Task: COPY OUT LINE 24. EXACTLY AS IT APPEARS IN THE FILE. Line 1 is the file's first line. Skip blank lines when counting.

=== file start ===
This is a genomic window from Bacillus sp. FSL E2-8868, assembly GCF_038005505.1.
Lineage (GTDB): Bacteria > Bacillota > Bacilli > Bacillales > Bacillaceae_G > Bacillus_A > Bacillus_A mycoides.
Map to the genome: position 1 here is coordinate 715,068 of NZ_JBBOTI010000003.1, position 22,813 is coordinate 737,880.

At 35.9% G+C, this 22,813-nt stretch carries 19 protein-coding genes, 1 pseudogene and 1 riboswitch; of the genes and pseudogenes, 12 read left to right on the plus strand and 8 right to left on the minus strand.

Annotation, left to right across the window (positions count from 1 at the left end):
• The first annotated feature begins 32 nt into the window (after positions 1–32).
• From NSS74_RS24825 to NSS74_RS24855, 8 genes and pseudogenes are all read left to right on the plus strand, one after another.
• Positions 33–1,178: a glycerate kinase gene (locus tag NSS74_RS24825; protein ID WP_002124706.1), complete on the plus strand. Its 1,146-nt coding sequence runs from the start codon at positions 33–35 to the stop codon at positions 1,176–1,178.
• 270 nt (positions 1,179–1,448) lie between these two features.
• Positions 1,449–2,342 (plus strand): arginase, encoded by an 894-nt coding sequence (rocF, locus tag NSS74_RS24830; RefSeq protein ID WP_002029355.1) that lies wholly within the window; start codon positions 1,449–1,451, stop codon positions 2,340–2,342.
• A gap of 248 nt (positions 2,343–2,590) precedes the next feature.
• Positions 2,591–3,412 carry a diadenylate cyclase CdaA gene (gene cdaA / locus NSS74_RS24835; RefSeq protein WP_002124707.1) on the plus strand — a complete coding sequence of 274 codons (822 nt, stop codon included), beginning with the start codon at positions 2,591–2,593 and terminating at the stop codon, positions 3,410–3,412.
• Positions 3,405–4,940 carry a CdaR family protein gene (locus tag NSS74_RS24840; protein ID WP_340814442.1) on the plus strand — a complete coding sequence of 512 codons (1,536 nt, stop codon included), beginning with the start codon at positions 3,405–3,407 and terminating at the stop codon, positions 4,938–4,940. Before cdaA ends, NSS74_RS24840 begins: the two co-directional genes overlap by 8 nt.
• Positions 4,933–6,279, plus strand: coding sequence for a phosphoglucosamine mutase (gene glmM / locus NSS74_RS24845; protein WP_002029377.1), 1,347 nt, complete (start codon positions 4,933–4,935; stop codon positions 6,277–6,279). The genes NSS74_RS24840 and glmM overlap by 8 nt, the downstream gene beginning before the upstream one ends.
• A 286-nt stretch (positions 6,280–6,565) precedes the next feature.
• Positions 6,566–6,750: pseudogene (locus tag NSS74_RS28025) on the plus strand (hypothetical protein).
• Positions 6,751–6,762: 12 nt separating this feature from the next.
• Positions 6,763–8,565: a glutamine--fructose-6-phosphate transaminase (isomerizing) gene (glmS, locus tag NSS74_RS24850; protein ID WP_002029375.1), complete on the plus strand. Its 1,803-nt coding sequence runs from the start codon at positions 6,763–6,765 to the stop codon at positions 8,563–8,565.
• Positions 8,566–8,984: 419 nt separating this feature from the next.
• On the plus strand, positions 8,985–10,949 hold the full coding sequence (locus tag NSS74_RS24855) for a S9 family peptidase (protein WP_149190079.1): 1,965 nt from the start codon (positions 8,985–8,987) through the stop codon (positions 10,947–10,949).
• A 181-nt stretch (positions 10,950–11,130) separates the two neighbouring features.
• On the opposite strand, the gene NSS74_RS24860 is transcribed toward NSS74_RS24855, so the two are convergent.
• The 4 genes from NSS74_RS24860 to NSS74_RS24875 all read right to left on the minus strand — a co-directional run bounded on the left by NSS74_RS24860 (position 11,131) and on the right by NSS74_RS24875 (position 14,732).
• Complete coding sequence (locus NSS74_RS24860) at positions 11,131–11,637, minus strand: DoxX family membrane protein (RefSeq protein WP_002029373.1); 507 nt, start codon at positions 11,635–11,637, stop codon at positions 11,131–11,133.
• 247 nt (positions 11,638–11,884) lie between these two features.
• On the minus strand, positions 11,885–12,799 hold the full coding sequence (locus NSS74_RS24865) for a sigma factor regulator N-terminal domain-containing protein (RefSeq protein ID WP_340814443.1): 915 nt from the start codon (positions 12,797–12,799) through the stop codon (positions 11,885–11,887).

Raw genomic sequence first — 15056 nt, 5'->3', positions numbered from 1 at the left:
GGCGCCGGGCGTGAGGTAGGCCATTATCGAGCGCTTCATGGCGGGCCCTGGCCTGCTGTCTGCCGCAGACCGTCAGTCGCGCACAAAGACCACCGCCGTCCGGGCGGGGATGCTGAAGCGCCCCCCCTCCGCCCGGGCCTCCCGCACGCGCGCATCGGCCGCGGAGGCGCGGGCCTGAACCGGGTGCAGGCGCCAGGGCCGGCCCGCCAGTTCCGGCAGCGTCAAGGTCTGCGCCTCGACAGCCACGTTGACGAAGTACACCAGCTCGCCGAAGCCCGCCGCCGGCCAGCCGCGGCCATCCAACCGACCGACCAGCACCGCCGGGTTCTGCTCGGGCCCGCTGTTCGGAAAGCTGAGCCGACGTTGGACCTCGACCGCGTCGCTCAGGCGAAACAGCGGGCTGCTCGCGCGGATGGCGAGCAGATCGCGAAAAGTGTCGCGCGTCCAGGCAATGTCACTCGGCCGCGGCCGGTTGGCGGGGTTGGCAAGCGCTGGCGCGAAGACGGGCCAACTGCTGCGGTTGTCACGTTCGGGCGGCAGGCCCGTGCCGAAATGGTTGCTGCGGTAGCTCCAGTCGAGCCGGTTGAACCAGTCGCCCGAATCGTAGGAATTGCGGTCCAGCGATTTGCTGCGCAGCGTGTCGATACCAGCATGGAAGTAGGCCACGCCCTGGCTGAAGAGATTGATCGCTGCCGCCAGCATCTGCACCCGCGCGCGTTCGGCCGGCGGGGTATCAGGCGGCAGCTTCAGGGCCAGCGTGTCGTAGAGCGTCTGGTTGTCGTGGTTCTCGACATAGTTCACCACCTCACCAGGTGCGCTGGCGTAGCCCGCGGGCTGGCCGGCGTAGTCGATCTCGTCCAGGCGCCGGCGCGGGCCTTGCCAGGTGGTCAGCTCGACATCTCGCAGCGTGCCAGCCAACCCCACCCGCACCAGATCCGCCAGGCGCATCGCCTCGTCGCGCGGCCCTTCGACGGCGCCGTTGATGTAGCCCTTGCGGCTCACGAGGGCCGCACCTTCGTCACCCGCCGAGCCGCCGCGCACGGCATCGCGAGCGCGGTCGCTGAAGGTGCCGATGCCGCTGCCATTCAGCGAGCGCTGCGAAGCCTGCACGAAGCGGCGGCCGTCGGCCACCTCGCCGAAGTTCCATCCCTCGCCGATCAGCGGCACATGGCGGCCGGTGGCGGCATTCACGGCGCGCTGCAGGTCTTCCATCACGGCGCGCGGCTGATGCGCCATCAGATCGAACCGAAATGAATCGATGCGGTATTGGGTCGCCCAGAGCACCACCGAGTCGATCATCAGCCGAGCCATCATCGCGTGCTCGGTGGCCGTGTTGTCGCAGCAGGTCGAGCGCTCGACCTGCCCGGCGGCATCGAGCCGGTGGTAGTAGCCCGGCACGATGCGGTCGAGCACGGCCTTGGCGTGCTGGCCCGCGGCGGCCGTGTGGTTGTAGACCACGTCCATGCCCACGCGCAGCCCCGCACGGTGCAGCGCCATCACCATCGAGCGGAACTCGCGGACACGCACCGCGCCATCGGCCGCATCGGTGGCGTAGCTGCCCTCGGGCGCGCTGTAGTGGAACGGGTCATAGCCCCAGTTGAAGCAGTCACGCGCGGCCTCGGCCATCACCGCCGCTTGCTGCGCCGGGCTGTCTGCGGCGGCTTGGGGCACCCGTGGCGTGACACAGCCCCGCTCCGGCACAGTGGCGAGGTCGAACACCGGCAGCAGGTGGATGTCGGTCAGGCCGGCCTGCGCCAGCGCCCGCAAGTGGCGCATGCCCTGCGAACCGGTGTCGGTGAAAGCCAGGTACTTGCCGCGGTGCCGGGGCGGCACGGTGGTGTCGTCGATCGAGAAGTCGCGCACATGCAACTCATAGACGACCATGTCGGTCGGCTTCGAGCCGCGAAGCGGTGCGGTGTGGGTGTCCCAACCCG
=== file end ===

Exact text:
• Complete coding sequence (locus NSS74_RS24860) at positions 11,131–11,637, minus strand: DoxX family membrane protein (RefSeq protein WP_002029373.1); 507 nt, start codon at positions 11,635–11,637, stop codon at positions 11,131–11,133.